I’ve worked on large and complex projects throughout my career but what is most notable is my first transportation project in U.S. I was fortunate enough to join the team in the planning phase for a federally-funded project to bring high-capacity transit to one of the busiest metropolitan areas in the U.S.. I was part of an inspiring process where the team explored many alternatives, constantly and critically evaluated options, identified impacts and provided facts and context to empower our clients during the critical decision-making process. 

Being an engineer by training, I was challenged to look at any subject in a multi-dimensional space where physical constraints are not the only dimensions. Being on this project taught me a lot about the social, cultural and historical components of the state and the city my family and I chose to call home. What we have achieved in the last seven years on this project is a direct result of a robust collaboration between all parties involved and I’m proud to be part of such a thoughtful and positively impactful project.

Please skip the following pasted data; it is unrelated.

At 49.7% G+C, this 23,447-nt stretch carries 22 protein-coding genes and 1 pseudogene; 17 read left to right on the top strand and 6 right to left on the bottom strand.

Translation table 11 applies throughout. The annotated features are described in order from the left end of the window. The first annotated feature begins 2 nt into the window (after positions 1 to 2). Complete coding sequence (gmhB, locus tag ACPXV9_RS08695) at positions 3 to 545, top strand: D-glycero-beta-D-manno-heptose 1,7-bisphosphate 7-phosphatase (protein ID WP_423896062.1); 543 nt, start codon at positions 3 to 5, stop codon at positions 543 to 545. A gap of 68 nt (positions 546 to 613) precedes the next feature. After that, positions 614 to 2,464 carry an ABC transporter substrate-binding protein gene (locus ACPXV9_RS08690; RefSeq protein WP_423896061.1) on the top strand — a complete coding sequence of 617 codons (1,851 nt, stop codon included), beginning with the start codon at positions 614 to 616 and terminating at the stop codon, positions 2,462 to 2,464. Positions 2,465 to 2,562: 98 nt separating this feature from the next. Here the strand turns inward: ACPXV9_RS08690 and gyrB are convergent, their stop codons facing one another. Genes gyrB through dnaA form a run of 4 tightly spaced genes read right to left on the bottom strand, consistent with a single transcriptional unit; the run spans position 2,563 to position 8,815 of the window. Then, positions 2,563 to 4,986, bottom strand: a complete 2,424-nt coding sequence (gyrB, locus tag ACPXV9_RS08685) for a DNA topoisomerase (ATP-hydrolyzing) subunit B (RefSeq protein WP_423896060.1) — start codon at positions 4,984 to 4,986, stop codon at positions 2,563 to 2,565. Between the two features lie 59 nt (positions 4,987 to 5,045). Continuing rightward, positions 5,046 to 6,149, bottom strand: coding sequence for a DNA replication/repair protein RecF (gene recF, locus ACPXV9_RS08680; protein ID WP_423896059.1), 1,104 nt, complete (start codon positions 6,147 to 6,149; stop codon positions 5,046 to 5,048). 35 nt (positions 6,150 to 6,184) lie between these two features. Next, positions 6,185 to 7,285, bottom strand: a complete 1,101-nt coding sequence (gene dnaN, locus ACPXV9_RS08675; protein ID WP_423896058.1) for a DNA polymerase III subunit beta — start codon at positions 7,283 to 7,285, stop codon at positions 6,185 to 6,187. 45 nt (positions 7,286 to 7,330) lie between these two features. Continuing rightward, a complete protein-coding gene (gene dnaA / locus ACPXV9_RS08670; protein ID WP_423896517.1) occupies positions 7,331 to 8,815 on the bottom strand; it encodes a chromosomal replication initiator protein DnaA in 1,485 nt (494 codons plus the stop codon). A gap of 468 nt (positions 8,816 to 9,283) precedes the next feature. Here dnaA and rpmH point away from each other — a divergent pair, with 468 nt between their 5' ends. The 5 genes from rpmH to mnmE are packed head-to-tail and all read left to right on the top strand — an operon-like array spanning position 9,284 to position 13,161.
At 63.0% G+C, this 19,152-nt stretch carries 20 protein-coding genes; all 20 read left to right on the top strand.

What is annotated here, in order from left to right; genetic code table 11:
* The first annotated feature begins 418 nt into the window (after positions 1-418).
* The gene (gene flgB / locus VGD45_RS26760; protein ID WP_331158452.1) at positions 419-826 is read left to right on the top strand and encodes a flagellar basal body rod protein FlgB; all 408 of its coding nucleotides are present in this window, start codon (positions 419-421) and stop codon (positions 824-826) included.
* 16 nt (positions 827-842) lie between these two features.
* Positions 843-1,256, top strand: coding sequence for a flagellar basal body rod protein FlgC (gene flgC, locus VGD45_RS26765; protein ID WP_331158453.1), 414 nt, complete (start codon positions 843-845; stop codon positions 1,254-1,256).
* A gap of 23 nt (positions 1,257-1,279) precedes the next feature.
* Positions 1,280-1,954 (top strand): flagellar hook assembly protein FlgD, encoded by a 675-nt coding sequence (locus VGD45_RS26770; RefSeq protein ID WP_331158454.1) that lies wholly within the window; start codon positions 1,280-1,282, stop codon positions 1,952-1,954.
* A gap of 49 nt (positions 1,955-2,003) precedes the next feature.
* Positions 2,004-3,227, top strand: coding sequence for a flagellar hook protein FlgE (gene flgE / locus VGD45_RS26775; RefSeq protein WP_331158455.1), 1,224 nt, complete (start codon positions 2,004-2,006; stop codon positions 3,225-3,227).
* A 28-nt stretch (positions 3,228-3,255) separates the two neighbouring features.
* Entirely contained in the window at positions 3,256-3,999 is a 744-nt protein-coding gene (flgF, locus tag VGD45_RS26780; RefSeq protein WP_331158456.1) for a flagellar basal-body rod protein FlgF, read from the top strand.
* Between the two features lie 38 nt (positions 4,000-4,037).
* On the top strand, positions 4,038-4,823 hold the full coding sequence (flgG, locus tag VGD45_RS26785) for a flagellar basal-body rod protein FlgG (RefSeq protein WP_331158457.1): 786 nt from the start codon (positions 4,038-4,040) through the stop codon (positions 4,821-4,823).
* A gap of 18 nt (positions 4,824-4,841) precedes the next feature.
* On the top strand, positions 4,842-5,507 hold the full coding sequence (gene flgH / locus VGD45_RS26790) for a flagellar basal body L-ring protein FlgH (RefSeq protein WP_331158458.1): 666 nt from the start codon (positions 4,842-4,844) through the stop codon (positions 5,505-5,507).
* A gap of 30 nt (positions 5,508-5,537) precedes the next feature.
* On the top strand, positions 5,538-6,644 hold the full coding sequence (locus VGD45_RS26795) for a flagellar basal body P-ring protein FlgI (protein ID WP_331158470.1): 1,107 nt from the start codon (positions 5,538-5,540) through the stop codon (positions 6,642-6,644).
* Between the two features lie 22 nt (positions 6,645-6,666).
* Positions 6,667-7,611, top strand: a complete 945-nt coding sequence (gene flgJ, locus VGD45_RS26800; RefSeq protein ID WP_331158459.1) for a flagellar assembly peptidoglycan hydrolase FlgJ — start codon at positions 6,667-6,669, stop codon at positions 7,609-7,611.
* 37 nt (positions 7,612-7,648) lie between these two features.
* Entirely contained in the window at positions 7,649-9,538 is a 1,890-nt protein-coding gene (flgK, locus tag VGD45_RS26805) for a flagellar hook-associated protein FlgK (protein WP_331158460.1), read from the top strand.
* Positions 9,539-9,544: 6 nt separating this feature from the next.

How has your background shaped how you approach what you do? 

I’m a transportation project manager on weekdays, who teaches dance-based workouts at the local gym on weekends. I’m an immigrant and although I have lived most of my adult life outside of my country, I still carry a lot of social and moral principles that were instilled in me during childhood. English is my second language; I have an accent and anyone talking to me should know that I think and translate in two languages at all times. I’m a woman who chose to study and work in a traditionally male-dominated industry.

So, not many things about me are considered typical, which gives me a unique perspective I bring to the solutions I deliver and the projects I work on. I’ve had to reset my career every time I moved countries, so I understand and appreciate that I can always learn more. Therefore, I constantly question the accepted, which often results in meaningful discussions and stronger results. Because I am bilingual, when engaging in a discussion, I tend to rephrase what I hear another person saying to confirm I understand before outlining a solution. This has earned me my team’s recognition as being an effective communicator and a strong coordinator.